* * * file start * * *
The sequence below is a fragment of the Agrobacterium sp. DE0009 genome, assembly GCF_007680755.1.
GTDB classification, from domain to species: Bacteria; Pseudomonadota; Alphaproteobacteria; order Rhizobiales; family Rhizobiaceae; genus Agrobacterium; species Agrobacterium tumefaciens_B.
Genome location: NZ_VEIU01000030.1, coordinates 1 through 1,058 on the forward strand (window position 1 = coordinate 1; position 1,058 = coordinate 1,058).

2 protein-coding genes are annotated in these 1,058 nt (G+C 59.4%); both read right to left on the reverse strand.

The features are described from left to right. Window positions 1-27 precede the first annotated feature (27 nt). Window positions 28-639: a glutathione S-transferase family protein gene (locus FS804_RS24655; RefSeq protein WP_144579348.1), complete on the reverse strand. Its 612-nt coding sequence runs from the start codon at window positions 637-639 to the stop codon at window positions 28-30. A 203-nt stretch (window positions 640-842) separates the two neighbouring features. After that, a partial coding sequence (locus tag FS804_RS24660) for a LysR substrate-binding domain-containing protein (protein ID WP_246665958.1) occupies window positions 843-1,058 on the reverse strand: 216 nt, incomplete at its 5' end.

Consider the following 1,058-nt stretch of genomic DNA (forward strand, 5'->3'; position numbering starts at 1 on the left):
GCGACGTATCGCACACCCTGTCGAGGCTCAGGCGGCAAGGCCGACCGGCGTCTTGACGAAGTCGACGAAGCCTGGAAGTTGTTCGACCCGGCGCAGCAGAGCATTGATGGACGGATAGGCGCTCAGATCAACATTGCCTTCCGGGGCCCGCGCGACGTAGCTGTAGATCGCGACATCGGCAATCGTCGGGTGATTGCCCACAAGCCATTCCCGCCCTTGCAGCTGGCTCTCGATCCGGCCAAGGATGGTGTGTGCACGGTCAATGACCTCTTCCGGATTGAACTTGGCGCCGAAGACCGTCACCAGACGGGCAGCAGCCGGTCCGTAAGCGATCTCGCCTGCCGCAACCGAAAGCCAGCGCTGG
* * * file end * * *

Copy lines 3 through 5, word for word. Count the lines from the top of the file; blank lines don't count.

Genome location: NZ_VEIU01000030.1, coordinates 1 through 1,058 on the forward strand (window position 1 = coordinate 1; position 1,058 = coordinate 1,058).

2 protein-coding genes are annotated in these 1,058 nt (G+C 59.4%); both read right to left on the reverse strand.

The features are described from left to right. Window positions 1-27 precede the first annotated feature (27 nt). Window positions 28-639: a glutathione S-transferase family protein gene (locus FS804_RS24655; RefSeq protein WP_144579348.1), complete on the reverse strand. Its 612-nt coding sequence runs from the start codon at window positions 637-639 to the stop codon at window positions 28-30. A 203-nt stretch (window positions 640-842) separates the two neighbouring features. After that, a partial coding sequence (locus tag FS804_RS24660) for a LysR substrate-binding domain-containing protein (protein ID WP_246665958.1) occupies window positions 843-1,058 on the reverse strand: 216 nt, incomplete at its 5' end.